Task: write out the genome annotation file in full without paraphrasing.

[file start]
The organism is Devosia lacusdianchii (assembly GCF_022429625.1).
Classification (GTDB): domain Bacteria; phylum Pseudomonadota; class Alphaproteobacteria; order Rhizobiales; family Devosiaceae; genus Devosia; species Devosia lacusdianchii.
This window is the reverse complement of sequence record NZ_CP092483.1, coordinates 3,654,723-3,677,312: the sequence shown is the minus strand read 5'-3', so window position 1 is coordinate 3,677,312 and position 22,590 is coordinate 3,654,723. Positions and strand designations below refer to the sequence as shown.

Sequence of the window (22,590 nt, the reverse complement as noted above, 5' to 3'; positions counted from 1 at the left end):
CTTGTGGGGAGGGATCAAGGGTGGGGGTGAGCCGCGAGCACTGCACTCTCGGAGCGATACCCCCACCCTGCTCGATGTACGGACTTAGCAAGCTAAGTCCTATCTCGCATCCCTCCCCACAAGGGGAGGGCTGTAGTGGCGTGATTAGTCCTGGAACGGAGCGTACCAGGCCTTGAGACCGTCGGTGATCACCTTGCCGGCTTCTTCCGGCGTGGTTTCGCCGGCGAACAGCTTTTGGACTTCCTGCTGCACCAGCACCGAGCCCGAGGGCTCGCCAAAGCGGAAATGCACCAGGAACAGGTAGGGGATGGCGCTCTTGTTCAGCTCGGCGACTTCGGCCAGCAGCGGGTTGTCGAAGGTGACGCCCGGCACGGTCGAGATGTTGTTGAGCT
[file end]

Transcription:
The organism is Devosia lacusdianchii (assembly GCF_022429625.1).
Classification (GTDB): domain Bacteria; phylum Pseudomonadota; class Alphaproteobacteria; order Rhizobiales; family Devosiaceae; genus Devosia; species Devosia lacusdianchii.
This window is the reverse complement of sequence record NZ_CP092483.1, coordinates 3,654,723-3,677,312: the sequence shown is the minus strand read 5'-3', so window position 1 is coordinate 3,677,312 and position 22,590 is coordinate 3,654,723. Positions and strand designations below refer to the sequence as shown.

Sequence of the window (22,590 nt, the reverse complement as noted above, 5' to 3'; positions counted from 1 at the left end):
CTTGTGGGGAGGGATCAAGGGTGGGGGTGAGCCGCGAGCACTGCACTCTCGGAGCGATACCCCCACCCTGCTCGATGTACGGACTTAGCAAGCTAAGTCCTATCTCGCATCCCTCCCCACAAGGGGAGGGCTGTAGTGGCGTGATTAGTCCTGGAACGGAGCGTACCAGGCCTTGAGACCGTCGGTGATCACCTTGCCGGCTTCTTCCGGCGTGGTTTCGCCGGCGAACAGCTTTTGGACTTCCTGCTGCACCAGCACCGAGCCCGAGGGCTCGCCAAAGCGGAAATGCACCAGGAACAGGTAGGGGATGGCGCTCTTGTTCAGCTCGGCGACTTCGGCCAGCAGCGGGTTGTCGAAGGTGACGCCCGGCACGGTCGAGATGTTGTTGAGCT